Shooting Board and Bench Hook pair

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Project by lysdexic posted 11-08-2011 05:27 AM 43464 views 104 times favorited 34 comments Add to Favorites Watch
Shooting Board and Bench Hook pair
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I wanted to make a shooting board, first to really fine tune squareness and miters and secondly to get my fingers away from the miter saw when taking a smidgen off a small pieces. I don’t have a dedicated cross cut sled for my table saw yet. I am fortunate to Rick at The Woodworking Source here in town who makes custom moulding. He will let go some of his cutoffs for very reasonable prices. These are made from his scrap.

Design Considerations:
I searched LJ's projects here and other internet sites for designs and these are amalgamation of several shooting boards and bench hooks.
I decided to go with a fence that is adjustable a removable.
The fence has a hole to capture miter jigs.
The bench hook fence has mitered and square kerfs which is an idea that I got from Mark’s bench hook at Bad Axe Tools.
The bench hook and shooting were carefully constructed the fences were co-linear and can assist the other.
The basic dimensions come from the Lie Nielsen shooting board but modified slightly because my scrap pieces weren’t big enough.
I have read Jim Tolpin’s book “The New Essential Woodworker” and employed mostly hand tool work except ripping the plywood and drilling. The rounded fences come from his book.

1/2” birch ply glued to 3/4” cherry ply.
The fences and cleats are either red or white oak cutoff.
Most resources will tell you this is a quick, couple of hour project. Well, not for me and I won’t divulge how long it took.
I put a coat of poly varnish on everything except the plane “chute” which smoothed with a #4 then the varnish was wet sanded with 400 grit followed by paste wax.

Galoot Index = 4

Thanks for looking.

Cut the ply pieces to size. Before glue up placed a groove for dust and dadoed for the cleats and bench hook fence.

The fence and cleats were made from one piece of white oak, beveled at 45 the rounded with a BU Jack.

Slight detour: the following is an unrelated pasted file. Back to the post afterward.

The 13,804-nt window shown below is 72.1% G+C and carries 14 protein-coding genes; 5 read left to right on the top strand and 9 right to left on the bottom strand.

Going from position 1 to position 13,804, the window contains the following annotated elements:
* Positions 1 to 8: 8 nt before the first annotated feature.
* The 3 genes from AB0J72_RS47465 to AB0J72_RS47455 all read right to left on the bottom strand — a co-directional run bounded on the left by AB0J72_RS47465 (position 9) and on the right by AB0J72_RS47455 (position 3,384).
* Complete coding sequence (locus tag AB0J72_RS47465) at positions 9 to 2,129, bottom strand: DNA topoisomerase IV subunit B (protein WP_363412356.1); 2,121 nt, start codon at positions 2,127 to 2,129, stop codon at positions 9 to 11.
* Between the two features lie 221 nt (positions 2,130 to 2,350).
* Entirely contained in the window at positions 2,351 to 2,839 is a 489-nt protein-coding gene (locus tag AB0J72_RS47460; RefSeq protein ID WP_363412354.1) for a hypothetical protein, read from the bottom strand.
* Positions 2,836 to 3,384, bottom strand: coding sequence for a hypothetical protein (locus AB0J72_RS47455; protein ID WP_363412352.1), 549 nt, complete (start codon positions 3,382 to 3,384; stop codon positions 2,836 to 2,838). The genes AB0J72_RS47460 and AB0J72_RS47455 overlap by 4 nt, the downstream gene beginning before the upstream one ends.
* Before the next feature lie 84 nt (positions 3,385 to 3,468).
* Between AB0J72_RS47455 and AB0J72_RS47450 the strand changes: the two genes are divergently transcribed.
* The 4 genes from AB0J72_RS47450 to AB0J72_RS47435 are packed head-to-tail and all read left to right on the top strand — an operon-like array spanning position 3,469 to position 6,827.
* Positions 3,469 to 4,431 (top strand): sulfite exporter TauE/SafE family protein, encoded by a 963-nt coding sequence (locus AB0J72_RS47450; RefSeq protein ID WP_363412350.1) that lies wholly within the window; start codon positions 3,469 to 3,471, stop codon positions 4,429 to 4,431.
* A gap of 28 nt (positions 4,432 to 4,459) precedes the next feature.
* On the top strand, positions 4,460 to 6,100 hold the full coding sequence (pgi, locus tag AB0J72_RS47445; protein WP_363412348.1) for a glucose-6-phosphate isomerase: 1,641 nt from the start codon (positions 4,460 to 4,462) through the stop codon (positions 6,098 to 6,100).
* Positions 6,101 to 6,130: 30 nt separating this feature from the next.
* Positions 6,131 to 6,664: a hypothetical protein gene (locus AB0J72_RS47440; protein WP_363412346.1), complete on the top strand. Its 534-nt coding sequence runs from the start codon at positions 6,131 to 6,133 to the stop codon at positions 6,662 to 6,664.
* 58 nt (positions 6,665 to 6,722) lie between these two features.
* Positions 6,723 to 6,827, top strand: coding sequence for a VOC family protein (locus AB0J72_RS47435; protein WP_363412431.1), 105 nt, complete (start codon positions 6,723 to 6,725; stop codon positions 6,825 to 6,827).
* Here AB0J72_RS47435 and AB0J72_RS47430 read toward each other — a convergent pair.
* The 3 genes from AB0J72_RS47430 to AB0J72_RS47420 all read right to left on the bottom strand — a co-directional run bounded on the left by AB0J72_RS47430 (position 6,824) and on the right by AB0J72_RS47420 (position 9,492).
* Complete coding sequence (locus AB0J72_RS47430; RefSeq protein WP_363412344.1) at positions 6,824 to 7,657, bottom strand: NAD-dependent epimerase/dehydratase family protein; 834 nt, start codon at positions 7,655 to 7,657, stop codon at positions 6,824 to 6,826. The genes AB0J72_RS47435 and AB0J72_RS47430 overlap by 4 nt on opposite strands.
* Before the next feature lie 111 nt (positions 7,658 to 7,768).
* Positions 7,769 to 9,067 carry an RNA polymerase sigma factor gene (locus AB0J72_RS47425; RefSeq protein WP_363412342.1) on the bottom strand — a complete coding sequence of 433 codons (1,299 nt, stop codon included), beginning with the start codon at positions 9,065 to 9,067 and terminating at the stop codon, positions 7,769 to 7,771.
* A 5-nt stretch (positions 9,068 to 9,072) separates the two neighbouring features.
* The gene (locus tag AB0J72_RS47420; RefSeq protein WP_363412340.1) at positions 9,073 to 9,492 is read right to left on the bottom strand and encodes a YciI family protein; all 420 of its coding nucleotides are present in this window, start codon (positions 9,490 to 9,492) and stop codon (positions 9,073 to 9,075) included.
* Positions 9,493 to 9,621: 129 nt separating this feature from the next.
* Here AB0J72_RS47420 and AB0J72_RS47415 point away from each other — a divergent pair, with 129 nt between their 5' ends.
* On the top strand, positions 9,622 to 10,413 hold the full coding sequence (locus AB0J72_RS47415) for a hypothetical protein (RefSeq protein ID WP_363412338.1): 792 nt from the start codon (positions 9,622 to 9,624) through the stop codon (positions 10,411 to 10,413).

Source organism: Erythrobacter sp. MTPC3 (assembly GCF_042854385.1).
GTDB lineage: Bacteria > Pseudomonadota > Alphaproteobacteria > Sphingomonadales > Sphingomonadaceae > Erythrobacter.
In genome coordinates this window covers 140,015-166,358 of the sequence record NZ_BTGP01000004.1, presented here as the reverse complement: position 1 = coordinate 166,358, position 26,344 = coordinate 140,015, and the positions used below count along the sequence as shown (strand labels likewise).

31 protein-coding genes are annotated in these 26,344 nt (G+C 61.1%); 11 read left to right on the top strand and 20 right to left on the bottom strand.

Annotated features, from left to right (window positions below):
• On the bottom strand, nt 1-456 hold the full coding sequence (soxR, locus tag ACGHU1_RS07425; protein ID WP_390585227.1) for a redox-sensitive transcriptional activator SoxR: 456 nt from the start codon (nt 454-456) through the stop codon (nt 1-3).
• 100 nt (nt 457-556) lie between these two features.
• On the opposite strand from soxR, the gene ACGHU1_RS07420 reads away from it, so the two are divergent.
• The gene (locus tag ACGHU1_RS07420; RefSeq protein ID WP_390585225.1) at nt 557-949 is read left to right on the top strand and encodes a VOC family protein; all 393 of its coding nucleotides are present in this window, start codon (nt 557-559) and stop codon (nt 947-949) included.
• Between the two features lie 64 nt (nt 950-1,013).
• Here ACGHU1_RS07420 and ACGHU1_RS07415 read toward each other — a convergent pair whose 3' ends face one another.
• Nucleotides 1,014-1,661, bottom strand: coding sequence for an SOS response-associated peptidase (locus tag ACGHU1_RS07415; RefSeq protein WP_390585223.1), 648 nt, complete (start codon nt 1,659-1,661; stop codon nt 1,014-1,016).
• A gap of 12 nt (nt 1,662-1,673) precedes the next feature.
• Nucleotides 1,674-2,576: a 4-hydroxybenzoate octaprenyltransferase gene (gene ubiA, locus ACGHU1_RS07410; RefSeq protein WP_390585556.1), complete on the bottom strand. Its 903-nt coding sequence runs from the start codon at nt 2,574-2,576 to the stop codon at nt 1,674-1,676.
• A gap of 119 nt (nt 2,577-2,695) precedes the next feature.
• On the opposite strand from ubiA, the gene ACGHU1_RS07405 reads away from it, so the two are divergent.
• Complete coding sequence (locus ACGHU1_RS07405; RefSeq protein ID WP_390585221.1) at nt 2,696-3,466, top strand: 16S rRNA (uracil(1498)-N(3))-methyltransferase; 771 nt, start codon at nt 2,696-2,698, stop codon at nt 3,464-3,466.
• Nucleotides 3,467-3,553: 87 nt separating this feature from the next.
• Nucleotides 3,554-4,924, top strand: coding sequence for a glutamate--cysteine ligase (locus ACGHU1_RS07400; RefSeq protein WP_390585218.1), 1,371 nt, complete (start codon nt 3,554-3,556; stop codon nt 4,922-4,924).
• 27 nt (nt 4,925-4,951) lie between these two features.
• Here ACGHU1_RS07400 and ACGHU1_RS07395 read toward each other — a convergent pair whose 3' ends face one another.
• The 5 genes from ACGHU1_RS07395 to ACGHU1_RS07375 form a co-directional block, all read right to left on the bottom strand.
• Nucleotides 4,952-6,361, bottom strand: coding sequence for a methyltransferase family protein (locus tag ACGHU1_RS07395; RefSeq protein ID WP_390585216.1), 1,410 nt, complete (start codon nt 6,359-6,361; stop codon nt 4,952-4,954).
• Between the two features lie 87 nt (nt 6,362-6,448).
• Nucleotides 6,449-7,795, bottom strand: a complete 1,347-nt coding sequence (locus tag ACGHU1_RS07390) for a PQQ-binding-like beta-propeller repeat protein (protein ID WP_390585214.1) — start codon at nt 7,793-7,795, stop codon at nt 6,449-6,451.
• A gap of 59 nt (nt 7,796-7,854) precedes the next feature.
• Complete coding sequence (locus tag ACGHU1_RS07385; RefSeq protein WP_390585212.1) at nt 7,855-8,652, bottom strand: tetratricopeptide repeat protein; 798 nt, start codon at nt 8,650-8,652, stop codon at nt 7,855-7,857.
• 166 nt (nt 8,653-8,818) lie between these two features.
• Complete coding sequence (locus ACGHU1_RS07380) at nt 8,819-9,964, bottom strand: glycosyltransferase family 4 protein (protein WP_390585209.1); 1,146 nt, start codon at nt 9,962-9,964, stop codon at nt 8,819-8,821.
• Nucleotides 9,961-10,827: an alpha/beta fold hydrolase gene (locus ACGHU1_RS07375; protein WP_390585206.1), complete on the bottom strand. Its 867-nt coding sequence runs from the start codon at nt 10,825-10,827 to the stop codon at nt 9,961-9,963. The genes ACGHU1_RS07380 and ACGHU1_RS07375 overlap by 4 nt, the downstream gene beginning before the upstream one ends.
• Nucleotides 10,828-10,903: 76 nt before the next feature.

To maintain the structural integrity of the bench hook fence the platform was dadoed. In order to adjust the shooting board fence it was placed directly on the surface. However, it was planed to match the height of the other fence.

The cleats were joined with a groove. Many sources say that this is not unnecessary but I did it for the practice. I did dado these on the table saw but cleaned the up with a shoulder plane.

I added some sandpaper and this really help to hold the work piece.

Next I made a miter jig with a 1/4” – 20 threaded insert. This attaches to the hole in the fence with a wing nut.

Here are some test results.

Then I finished up by making kerfs in the bench hook fence.

And the final result ready to go with dedicated shooting plane and cross cut saw.

As to why or how a shooting board shaves work pieces but does not continue to shave into the actual board.

When you first construct the board the shooting fence, if you will, is flat and 90 degrees to the shooting platform. Then you have to “shoot the board in.” This is the first time you side a plane down the board. The iron cuts the “shooting fence” until it reaches the depth a cut. Then the un-cut part of the fence makes contact with the sole of the plane and stops any deeper cutting into the fence.

It is hard to describe so I drew a couple pictures.

#1 – You are looking down the shooting board. It is newly constructed and not shot in. The plane is on its side and youre looking down the sole with the iron extended.

#2 After using the board the iron cuts a grove in the fence but wont go further with the non-cutting part of the sole makes contact.

I hope this helps.


-- "It's only wood. Use it." - Smitty || Instagram - nobodhi_here

34 comments so far

View RGtools's profile


3372 posts in 3816 days

#1 posted 11-08-2011 05:58 AM

This is the best pictorial on building a bench hook I have ever seen.